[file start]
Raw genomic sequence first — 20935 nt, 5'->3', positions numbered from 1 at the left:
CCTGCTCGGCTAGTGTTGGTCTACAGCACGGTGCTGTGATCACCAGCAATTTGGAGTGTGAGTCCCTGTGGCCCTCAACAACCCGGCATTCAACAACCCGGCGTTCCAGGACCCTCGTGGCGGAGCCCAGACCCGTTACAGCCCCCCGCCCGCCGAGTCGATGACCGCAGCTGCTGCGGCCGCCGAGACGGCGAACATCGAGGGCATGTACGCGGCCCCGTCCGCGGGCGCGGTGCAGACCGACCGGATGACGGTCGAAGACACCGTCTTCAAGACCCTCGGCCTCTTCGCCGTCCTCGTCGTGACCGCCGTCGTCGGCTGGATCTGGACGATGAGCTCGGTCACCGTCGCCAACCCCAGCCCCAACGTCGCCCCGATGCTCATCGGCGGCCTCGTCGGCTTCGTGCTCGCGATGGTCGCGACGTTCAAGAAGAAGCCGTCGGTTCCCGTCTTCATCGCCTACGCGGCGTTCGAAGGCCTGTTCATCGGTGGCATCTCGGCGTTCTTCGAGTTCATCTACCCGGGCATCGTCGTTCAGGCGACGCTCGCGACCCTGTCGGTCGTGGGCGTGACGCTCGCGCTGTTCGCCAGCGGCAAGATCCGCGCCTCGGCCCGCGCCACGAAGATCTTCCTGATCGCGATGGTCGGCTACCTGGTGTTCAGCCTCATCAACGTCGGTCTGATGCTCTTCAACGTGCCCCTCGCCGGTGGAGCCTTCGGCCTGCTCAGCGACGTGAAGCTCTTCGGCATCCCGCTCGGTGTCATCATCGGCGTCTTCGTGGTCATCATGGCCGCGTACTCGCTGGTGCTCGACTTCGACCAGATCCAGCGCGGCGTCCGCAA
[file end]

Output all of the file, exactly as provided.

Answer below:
Raw genomic sequence first — 20935 nt, 5'->3', positions numbered from 1 at the left:
CCTGCTCGGCTAGTGTTGGTCTACAGCACGGTGCTGTGATCACCAGCAATTTGGAGTGTGAGTCCCTGTGGCCCTCAACAACCCGGCATTCAACAACCCGGCGTTCCAGGACCCTCGTGGCGGAGCCCAGACCCGTTACAGCCCCCCGCCCGCCGAGTCGATGACCGCAGCTGCTGCGGCCGCCGAGACGGCGAACATCGAGGGCATGTACGCGGCCCCGTCCGCGGGCGCGGTGCAGACCGACCGGATGACGGTCGAAGACACCGTCTTCAAGACCCTCGGCCTCTTCGCCGTCCTCGTCGTGACCGCCGTCGTCGGCTGGATCTGGACGATGAGCTCGGTCACCGTCGCCAACCCCAGCCCCAACGTCGCCCCGATGCTCATCGGCGGCCTCGTCGGCTTCGTGCTCGCGATGGTCGCGACGTTCAAGAAGAAGCCGTCGGTTCCCGTCTTCATCGCCTACGCGGCGTTCGAAGGCCTGTTCATCGGTGGCATCTCGGCGTTCTTCGAGTTCATCTACCCGGGCATCGTCGTTCAGGCGACGCTCGCGACCCTGTCGGTCGTGGGCGTGACGCTCGCGCTGTTCGCCAGCGGCAAGATCCGCGCCTCGGCCCGCGCCACGAAGATCTTCCTGATCGCGATGGTCGGCTACCTGGTGTTCAGCCTCATCAACGTCGGTCTGATGCTCTTCAACGTGCCCCTCGCCGGTGGAGCCTTCGGCCTGCTCAGCGACGTGAAGCTCTTCGGCATCCCGCTCGGTGTCATCATCGGCGTCTTCGTGGTCATCATGGCCGCGTACTCGCTGGTGCTCGACTTCGACCAGATCCAGCGCGGCGTCCGCAA